INTERNATIONAL

Peace deal closer than ever: Olmert

Israel to release some Palestinian prisoners

PARIS: Israel’s Prime Minister Ehud Olmert declared on Sunday that Israel and the Palestinians have never been closer to making peace — even as a widening corruption investigation brings him closer than ever to being ousted from office.

Palestinian President Mahmoud Abbas — who met Mr. Olmert at the French presidential palace before a summit of European, West Asian and African leaders — also sounded a positive note about the troubled peace talks, saying both sides were “serious and want to achieve peace.”

To help build confidence between the two sides, Mr. Olmert agreed in a one-on-one meeting with Mr. Abbas to release an unspecified number of Palestinian prisoners held in Israeli jails, said an Israeli official. They met French President Nicolas Sarkozy before sitting down together one-on-one.

“We have never been as close to a possible [peace] agreement as we are today,” said Mr. Olmert before the three leaders entered their meeting. Repeated rounds of Israeli-Palestinian peace talks since a peace conference in Annapolis, Maryland, last year have produced little change on the ground.

Obstacles remain

Israel has continued its contentious construction of homes on lands the Palestinians want for a future state, and has done little to scale back a network of roadblocks in the West Bank that hinder Palestinian movement and have severely handicapped prospects for the Palestinian economy.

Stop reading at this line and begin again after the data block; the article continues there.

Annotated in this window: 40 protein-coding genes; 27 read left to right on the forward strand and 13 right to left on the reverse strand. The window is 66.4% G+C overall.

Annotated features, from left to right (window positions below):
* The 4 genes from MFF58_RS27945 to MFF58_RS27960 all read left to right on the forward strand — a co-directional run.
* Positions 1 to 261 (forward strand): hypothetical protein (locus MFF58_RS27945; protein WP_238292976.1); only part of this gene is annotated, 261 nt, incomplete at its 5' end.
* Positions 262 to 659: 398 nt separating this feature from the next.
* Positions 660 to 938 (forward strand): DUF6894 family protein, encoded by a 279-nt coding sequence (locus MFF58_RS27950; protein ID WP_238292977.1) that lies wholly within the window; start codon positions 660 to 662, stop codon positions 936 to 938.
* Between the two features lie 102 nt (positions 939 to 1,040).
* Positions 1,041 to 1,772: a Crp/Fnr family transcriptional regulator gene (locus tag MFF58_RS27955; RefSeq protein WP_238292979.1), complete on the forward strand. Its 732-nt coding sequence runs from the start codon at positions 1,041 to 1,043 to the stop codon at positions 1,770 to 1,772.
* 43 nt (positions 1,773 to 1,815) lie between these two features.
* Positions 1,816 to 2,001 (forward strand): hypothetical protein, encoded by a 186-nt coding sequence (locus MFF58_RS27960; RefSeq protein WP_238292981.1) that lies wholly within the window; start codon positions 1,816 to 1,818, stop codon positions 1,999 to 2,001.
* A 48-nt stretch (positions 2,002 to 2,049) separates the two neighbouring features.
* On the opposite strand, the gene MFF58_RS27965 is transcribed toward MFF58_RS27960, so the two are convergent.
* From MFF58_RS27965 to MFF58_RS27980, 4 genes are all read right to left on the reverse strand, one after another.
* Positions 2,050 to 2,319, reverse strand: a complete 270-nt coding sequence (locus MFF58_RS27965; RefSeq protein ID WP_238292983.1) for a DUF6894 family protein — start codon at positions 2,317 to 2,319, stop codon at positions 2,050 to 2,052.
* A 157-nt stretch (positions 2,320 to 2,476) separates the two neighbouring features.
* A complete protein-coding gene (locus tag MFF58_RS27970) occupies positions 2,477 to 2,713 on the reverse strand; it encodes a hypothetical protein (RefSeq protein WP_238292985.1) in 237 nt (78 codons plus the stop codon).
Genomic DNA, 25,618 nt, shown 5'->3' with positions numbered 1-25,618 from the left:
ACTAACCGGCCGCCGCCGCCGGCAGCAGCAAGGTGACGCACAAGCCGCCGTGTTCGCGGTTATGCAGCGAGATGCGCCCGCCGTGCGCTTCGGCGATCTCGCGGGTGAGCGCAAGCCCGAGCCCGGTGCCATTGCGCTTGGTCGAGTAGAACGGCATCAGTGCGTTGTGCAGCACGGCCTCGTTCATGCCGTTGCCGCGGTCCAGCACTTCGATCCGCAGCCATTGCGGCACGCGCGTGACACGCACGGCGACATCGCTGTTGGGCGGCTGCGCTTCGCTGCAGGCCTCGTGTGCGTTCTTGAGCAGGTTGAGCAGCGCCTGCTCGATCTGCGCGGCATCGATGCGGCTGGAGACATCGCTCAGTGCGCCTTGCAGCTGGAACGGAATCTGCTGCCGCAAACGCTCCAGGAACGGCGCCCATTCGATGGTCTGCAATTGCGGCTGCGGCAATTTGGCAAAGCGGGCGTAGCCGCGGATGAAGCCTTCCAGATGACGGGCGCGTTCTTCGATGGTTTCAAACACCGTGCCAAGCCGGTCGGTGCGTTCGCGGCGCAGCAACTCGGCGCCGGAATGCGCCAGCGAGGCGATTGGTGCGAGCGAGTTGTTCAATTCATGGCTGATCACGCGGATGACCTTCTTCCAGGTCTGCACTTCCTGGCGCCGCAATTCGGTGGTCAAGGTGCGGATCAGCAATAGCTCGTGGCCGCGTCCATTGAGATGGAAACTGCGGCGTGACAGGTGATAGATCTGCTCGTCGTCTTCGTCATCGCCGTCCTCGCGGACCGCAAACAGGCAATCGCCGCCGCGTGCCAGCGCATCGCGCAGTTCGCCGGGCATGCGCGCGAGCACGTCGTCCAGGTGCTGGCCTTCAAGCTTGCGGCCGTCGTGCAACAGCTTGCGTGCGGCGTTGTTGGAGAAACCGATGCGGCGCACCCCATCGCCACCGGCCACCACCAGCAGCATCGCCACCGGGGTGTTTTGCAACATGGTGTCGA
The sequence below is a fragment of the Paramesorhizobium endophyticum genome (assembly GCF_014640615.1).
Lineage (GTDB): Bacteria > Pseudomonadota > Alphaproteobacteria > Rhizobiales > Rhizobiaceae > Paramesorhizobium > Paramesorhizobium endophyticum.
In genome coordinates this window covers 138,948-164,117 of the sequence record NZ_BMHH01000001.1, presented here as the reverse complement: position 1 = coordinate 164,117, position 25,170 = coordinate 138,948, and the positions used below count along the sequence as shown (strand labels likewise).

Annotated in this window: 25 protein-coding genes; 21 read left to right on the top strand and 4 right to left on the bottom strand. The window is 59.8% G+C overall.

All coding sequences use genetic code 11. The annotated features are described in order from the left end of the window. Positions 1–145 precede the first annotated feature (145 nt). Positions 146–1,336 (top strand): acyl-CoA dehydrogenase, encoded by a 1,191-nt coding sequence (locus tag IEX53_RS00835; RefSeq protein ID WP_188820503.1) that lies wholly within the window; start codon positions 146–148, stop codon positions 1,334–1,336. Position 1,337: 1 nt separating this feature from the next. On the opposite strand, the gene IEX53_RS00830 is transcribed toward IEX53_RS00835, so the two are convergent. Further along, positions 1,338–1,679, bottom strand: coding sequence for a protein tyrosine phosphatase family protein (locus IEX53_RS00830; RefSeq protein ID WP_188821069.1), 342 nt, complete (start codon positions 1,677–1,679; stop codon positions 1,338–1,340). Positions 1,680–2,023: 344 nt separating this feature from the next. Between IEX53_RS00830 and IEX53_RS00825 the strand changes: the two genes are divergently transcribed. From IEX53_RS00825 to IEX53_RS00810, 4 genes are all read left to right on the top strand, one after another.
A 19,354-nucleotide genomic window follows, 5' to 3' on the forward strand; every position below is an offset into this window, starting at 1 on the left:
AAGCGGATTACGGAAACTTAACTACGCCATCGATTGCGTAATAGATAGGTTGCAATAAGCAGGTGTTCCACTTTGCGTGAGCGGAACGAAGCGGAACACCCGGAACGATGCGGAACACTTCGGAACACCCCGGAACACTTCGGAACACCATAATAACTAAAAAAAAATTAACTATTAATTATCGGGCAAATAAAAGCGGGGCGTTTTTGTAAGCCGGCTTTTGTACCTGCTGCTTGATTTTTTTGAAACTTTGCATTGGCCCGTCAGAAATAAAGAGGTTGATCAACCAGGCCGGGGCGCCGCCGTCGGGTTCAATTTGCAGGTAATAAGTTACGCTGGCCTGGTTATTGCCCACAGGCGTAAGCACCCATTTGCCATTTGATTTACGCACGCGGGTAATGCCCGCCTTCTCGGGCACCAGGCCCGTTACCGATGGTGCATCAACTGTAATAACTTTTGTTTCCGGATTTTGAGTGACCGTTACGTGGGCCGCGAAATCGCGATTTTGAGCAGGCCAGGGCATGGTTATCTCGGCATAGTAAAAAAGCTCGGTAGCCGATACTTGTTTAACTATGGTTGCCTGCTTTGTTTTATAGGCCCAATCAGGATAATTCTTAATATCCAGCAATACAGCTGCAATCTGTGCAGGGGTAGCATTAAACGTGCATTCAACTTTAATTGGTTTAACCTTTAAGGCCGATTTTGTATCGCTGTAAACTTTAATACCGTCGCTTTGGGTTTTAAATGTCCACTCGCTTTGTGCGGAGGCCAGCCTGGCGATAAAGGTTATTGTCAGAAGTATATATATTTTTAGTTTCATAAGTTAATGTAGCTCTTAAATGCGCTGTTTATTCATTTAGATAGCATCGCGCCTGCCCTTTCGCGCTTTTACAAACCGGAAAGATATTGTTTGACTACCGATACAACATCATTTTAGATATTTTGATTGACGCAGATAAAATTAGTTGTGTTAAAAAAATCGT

Israel, meanwhile, said Mr. Abbas has not done enough to curb militants bent on attacking Israel, and Mr. Abbas remains powerless against Hamas, who wrested control of the Gaza Strip last year. Mr. Abbas rules only the West Bank, but Israel says no peace deal could be implemented as long as Hamas holds sway in Gaza.

Despite the troubles on both sides, the atmosphere was friendly when Mr. Olmert and Mr. Abbas posed on the steps of the Elysee Palace with Mr. Sarkozy. After the meeting, Olmert spokesman Mark Regev said Israel was committed to “try to reach a historic agreement by the end of this year.” Such an agreement, he said, “would outline what a two-state solution would look like.”

As a “gesture” to Mr. Abbas, Mr. Olmert “agreed in principle” to release some of the thousands of Palestinian prisoners it holds, said Mr. Regev. Because many Palestinian families have members in Israeli jails, prisoner releases are of paramount importance to the Palestinian people. Mr. Regev had no details on how many prisoners would be released or when, adding only these prisoners would be separate from any freed as part of any prisoner swap for captured Israelis.

Israel plans on Wednesday to free five Lebanese prisoners in exchange for two soldiers captured by Hizbollah in 2006. Palestinian negotiator Saeb Erekat confirmed Mr. Olmert promised to review Mr. Abbas’ request for a prisoner release “very positively.” Asked to comment on Mr. Olmert’s observation that the two sides were closer than ever to clinching a deal, Mr. Erekat replied: “We are having serious, in-depth negotiations on all issues.” — AP

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